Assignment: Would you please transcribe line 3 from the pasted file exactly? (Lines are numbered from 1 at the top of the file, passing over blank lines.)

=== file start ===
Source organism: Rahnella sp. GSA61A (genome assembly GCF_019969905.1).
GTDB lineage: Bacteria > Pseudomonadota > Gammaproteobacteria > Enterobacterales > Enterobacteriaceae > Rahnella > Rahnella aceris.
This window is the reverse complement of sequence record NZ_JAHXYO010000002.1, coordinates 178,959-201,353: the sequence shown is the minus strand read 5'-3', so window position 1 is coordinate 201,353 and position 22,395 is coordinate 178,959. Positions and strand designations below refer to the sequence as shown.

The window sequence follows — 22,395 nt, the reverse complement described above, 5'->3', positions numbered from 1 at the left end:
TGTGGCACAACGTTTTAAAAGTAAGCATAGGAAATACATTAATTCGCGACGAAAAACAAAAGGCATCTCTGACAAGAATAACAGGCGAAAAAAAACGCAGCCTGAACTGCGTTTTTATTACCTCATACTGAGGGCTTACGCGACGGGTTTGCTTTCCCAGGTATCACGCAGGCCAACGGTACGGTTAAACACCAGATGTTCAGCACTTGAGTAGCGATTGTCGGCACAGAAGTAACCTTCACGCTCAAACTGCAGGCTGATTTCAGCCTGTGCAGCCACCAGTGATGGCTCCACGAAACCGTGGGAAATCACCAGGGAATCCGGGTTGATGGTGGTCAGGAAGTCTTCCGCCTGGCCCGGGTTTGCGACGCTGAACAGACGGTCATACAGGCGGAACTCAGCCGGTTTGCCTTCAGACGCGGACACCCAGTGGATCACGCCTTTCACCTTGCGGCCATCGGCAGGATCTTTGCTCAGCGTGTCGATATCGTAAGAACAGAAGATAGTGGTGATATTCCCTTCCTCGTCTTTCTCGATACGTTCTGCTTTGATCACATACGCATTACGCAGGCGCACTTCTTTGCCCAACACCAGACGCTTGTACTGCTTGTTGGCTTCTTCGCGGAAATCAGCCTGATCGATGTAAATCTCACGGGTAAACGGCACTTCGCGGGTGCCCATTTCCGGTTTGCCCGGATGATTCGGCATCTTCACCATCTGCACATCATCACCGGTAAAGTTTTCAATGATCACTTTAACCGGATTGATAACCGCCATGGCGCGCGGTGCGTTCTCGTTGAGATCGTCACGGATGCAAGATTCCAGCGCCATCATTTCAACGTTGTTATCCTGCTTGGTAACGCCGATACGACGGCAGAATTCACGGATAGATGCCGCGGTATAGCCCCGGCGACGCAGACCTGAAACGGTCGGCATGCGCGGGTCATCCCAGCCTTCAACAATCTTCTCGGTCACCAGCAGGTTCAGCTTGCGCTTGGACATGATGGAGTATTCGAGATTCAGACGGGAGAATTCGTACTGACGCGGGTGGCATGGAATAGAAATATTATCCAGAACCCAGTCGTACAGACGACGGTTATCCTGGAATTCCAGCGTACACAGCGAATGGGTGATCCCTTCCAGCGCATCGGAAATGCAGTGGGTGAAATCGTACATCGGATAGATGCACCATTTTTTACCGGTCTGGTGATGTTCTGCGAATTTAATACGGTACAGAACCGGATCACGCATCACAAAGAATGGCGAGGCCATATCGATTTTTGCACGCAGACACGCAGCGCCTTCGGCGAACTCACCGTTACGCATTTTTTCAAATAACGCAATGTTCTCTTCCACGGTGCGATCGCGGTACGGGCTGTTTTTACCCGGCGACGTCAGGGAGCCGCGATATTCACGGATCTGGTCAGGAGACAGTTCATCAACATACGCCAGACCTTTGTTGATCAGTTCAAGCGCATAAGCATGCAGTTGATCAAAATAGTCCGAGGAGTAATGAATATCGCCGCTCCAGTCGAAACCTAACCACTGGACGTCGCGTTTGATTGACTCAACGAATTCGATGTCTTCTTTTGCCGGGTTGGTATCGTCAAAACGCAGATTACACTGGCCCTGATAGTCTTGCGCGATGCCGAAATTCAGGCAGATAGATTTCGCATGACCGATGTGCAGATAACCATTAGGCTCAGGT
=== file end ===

This window is the reverse complement of sequence record NZ_JAHXYO010000002.1, coordinates 178,959-201,353: the sequence shown is the minus strand read 5'-3', so window position 1 is coordinate 201,353 and position 22,395 is coordinate 178,959. Positions and strand designations below refer to the sequence as shown.